Simulations uncover mechanisms in alpha-synuclein protein buildup

Salty, crowded cell milieus may favor toxic protein clumps in Parkinson's

Margarida Maia, PhD avatar

by Margarida Maia, PhD |

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An illustration provides a close-up view of protein clumps known as amyloid plaques, that are a hallmark of Alzheimer's disease.

The presence of salt or a molecular crowd may make it more likely for the alpha-synuclein protein, which forms toxic clumps in the brains of people with Parkinson’s disease, to aggregate, or build up, into droplets, according to computer simulations run by researchers in India.

Understanding how alpha-synuclein behaves, particularly when it carries mutations that change its shape, could have implications for developing novel treatments that break apart protein aggregates or even prevent them from forming.

“Our study focused on normal alpha-synuclein and identified key sites within the protein that are crucial for aggregation,” Jagannath Mondal, PhD, who led the study from the Tata Institute of Fundamental Research, said in a press release.

Inherited mutations in alpha-synuclein are thought to significantly increase the likelihood of aggregation. These mutations, involving minor alterations to protein sequence, highlight the importance of understanding the molecular basis of this process,” Mondal added.

The study, “Modulation of [Alpha]-Synuclein Aggregation Amid Diverse Environmental Perturbation,” was published in the journal eLife.

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Investigating the mechanisms underlying Parkinson’s disease

Unlike most proteins with a fixed shape, alpha-synuclein is flexible, adapting its shape as needed. In Parkinson’s, disordered single units of the alpha-synuclein protein will begin building up into toxic clusters of a few units.

Over time, these clusters form thread-like fibers that exhibit properties similar to phase-separated liquid droplets of two unmixable liquids — “the phenomenon you see if you mix oil and water,” said Abdul Wasim, a PhD candidate who served as the study’s lead author.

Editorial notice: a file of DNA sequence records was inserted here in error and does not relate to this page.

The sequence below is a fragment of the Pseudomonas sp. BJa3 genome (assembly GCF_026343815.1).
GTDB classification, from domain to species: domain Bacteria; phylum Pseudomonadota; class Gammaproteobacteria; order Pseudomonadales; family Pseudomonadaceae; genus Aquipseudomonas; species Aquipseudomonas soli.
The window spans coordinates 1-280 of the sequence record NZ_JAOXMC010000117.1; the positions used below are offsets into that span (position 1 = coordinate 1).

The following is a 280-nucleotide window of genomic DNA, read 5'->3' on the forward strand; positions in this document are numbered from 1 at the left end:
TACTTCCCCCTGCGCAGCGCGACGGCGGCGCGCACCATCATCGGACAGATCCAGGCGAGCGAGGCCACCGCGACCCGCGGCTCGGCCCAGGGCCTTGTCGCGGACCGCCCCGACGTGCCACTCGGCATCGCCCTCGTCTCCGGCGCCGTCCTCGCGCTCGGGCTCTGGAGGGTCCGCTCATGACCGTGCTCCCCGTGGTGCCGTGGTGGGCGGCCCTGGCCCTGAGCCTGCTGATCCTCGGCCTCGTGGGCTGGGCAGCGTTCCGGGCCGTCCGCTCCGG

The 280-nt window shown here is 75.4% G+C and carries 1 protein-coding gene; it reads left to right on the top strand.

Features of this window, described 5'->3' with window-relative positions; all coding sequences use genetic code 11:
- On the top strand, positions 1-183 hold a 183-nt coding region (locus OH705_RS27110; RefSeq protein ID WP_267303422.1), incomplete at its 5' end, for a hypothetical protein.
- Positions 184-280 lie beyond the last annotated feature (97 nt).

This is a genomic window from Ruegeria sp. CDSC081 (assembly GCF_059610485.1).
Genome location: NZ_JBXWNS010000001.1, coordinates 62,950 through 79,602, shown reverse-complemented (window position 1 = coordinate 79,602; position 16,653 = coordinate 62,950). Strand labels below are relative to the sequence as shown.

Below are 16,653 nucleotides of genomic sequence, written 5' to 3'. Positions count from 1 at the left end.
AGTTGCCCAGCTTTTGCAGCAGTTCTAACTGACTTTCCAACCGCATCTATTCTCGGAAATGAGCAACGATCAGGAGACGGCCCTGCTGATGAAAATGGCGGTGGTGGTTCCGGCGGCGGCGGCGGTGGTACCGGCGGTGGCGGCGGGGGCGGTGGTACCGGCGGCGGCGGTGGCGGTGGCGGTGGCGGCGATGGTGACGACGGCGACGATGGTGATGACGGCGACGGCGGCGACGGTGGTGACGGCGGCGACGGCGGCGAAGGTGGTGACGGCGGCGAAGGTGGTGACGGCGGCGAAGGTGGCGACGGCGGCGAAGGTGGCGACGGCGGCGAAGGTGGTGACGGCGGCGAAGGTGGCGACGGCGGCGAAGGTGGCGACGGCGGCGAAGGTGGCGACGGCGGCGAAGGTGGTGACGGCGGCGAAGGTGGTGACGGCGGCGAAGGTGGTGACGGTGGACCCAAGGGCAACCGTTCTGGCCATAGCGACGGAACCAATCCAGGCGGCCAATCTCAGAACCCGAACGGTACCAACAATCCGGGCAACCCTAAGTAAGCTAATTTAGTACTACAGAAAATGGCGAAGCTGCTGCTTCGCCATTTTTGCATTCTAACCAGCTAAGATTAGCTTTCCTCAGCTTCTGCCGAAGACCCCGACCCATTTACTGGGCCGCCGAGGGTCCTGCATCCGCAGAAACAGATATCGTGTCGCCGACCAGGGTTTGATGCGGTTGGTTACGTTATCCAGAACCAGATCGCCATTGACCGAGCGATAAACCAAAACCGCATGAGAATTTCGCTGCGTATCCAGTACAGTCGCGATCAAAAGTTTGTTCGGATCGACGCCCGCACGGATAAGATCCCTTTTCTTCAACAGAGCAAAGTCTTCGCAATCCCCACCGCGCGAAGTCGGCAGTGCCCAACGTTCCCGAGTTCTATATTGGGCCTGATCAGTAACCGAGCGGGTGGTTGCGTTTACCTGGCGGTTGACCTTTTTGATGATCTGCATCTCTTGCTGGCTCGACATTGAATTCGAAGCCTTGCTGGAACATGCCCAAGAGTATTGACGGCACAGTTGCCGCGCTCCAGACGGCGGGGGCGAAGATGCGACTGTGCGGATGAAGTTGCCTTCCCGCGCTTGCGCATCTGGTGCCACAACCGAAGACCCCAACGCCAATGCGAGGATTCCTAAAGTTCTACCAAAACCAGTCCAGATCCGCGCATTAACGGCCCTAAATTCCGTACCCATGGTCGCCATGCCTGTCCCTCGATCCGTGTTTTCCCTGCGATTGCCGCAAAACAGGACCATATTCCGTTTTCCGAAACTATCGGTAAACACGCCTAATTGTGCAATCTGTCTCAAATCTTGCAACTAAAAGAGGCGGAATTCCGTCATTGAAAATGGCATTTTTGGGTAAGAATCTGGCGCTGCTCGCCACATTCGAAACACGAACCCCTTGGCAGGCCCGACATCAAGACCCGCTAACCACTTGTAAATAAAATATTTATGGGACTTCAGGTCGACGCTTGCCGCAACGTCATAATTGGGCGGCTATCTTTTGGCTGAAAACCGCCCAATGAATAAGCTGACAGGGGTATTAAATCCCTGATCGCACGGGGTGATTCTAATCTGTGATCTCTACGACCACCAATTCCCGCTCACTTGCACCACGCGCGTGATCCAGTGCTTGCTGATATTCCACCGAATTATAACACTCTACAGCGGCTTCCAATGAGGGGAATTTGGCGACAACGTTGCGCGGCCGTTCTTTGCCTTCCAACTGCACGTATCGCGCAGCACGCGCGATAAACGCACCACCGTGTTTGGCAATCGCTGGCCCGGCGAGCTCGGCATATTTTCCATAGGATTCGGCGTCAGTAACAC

“A growing body of evidence has established a connection between intrinsically disordered proteins and liquid-liquid phase separation,” Wasim said.

Research has shown that alpha-synuclein can undergo such processes — and that the clumping of the protein is “influenced by crowding from nearby molecules,” according to the press release.

But, Mondal said, trying to determine exactly how these interactions work has been challenging, “making the study of protein aggregation impractical even with cutting-edge software and hardware.”

Here, the team used computer simulations to observe how alpha-synuclein would behave in a complex environment. They found that, when the protein is in water, about 60% of its chains, or series of amino acid building blocks, remain free and don’t participate in aggregation into clusters.

“In water, [alpha-synuclein] does not possess a strong and spontaneous self-aggregation tendency,” the researchers wrote. However, adding in large molecules to simulate the crowded milieu of cells caused alpha-synuclein to aggregate, mimicking what happens in Parkinson’s.

In the presence of salt, a tendency is observed for these smaller aggregates to coalesce, giving rise to larger [alpha-synuclein clumps], albeit in reduced numbers. … The larger the surface tension, the higher is [the] tendency of the protein to form aggregates.

Adding salt to the virtual environment also encouraged alpha-synuclein to form clumps. But while a molecular crowd favored aggregation due to randomness and disorder (entropy), a salty environment increased surface tension, making the droplets become cramped, or uncomfortably small. Surface tension is like a skin that forms on the surface of liquids, caused by the cohesive forces between molecules.

“In the presence of salt, a tendency is observed for these smaller aggregates to coalesce, giving rise to larger aggregates, albeit in reduced numbers,” the researchers wrote, adding that “the larger the surface tension, the higher is [the] tendency of the protein to form aggregates.”

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According to Wasim, the findings shed new light on the mechanisms underlying the processes in Parkinson’s disease.

“These results suggest that both crowder molecules and salt enhance the aggregation of alpha-synuclein,” Wasim said.

“Irrespective of the factors causing the aggregation, the interactions that drive the formation of droplets remain the same,” Wasim added.

The researchers also found that while such interactions occur in “a delicate balance between molecular grammar and environment-dependent nuanced aggregation,” they are established by the same amino acids, or residues, irrespective of whether crowder molecules or salt were present.

“We think that if these residue-level interactions can be disturbed then the stability of the formed droplets might be affected in such a way that they might dissolve spontaneously,” the researchers wrote. Such work inches toward a better understanding of the mechanisms of Parkinson’s that could lead to potential treatments.